And “big-city liberals”, anxious too about access to water, respond in kind. When journalist Alan Heathcock, who’d been reporting in the Central Valley, posted pictures of drought-stricken fallow farmland to Facebook, his friends left comments about how “these must be really shitty farmers” and “this is what happens when you ‘overfarm’ land.” A move by Senator Dianne Feinstein to divert water to the Central Valley met resistance from a congressman from Draper’s “Jefferson,” who protested that the Senator was “trying to spin this as a job saver, but that ignores the jobs up north that depend on water.” Another from the Bay Area said, “Best I can see, she’s making a decision that jobs in the Bay Area and Northern California and the Peninsula south of San Francisco aren’t as important as jobs in the Central Valley.”
When the problem appears as so many trade-offs, it’s impossible to say which people in which area of the state have more legitimate claims to dwindling water supplies. The farmers in the Central Valley need water, and so do the suburbanites, the fishers, and the environment. The people of the Owens Valley need water, and so do the people of Los Angeles. The social and microeconomic diversity of the state makes our water problem appear ever more morally complex, when the basic pathology is in fact pretty simple.
Who does the water system benefit the most? What powers comprise the San Fernando land syndicates of the present-day Central Valley? Though the bramble of California water politics is impenetrable in places, a few entities stand out as disproportionate beneficiaries of today’s system.
One is billionaire couple Lynda and Stewart Resnick, owners of Paramount Farms, an agribusiness giant in the Central Valley that grows or processes enormous portions of the world’s supply of pomegranates, almonds, and pistachios. They also own the Kern Water Bank, which was built as a public resource, but which they acquired a controlling stake in back in 1995, in a secretive, unlegislated deal known as the Monterey Agreement. A water bank is roughly analogous to a regular bank—members deposit and withdraw water—and the Resnicks’ is “the biggest in America, if not the world.” According to Mother Jones, it “now sells water back to the state at a premium”—in addition to drying up local wells and damaging the environment, if the lawsuits against it are to be believed.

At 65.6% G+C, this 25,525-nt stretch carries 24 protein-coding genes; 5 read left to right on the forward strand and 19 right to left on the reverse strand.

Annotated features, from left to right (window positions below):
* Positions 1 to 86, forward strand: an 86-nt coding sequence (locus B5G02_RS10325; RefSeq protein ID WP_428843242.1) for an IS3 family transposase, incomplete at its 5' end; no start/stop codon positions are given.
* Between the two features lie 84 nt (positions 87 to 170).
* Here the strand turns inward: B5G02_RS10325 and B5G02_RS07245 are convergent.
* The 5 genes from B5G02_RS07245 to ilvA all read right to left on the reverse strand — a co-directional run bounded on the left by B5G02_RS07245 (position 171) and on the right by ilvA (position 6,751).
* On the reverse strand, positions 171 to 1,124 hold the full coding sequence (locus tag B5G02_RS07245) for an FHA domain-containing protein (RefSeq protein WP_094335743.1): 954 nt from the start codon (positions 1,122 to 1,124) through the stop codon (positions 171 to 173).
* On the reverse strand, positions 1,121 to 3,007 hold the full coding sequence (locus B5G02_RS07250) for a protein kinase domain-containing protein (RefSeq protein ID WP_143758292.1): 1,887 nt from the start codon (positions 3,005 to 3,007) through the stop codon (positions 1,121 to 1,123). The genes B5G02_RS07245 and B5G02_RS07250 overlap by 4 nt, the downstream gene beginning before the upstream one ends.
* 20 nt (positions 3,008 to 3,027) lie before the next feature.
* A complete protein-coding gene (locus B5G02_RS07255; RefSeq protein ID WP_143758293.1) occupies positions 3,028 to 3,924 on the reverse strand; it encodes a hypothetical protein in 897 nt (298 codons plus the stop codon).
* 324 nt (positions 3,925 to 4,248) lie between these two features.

Those lawsuits have, more often than not, come to nothing. Most recently, the Sacramento County Superior Court ruled that the Kern Water Bank’s original environmental study was insufficient, but declared that it was perfectly valid to keep the bank in private hands. Senator Feinstein, as it happens, is a friend of the Resnicks’ and frequently argues in favor of their interests on the state and federal level.
The Resnicks, with their boundless agribusiness wealth, exemplify the power imbalance by which California’s water is actually allocated. Because California’s water regulations are so piecemeal—nonexistent in the case of groundwater until September 2014—capital like theirs can easily lay claim to water resources. They can take all the groundwater in an area, including the drinking water of their own underpaid farm workers, and convert it to profits in which those farm workers never share. They can bank water with little to no regard for the communities and ecologies who also need access. They can take private possession of public resources outside of the legal system, and then sell those resources back to the public sphere.
And unlike the Water Wars’ profit seekers, the Resnicks’ region of business isn’t even the privileged one. Central Valley farmers’ anger at politicians and environmentalists is not unfounded, but surely it should also be directed at the local farming conglomerate whose owners have collected significant portions of the state’s water and sold it.
California could, in theory at least, create a comprehensive pan-regional water plan. It might involve capturing more rainwater and snowmelt, recycling more wastewater, measuring water usage more accurately, and maybe even reducing production and consumption of livestock (which uses many, many times more water than any crop). It would definitely involve regulating groundwater usage and replacing the patchwork of regional water policies with statewide ones.
California can figure out a functional water plan that doesn’t pit region against region, but given local conflicts and the superregionally consolidated capitalist powers that exploit them, it’ll be hard. By and large, though, Californians still see water distribution not as a matter of exploitation of the many by the few, but as a matter of regional conflict, whether it’s NorCal vs. SoCal, Owens Valley versus L.A., or the Central Valley versus everyone else.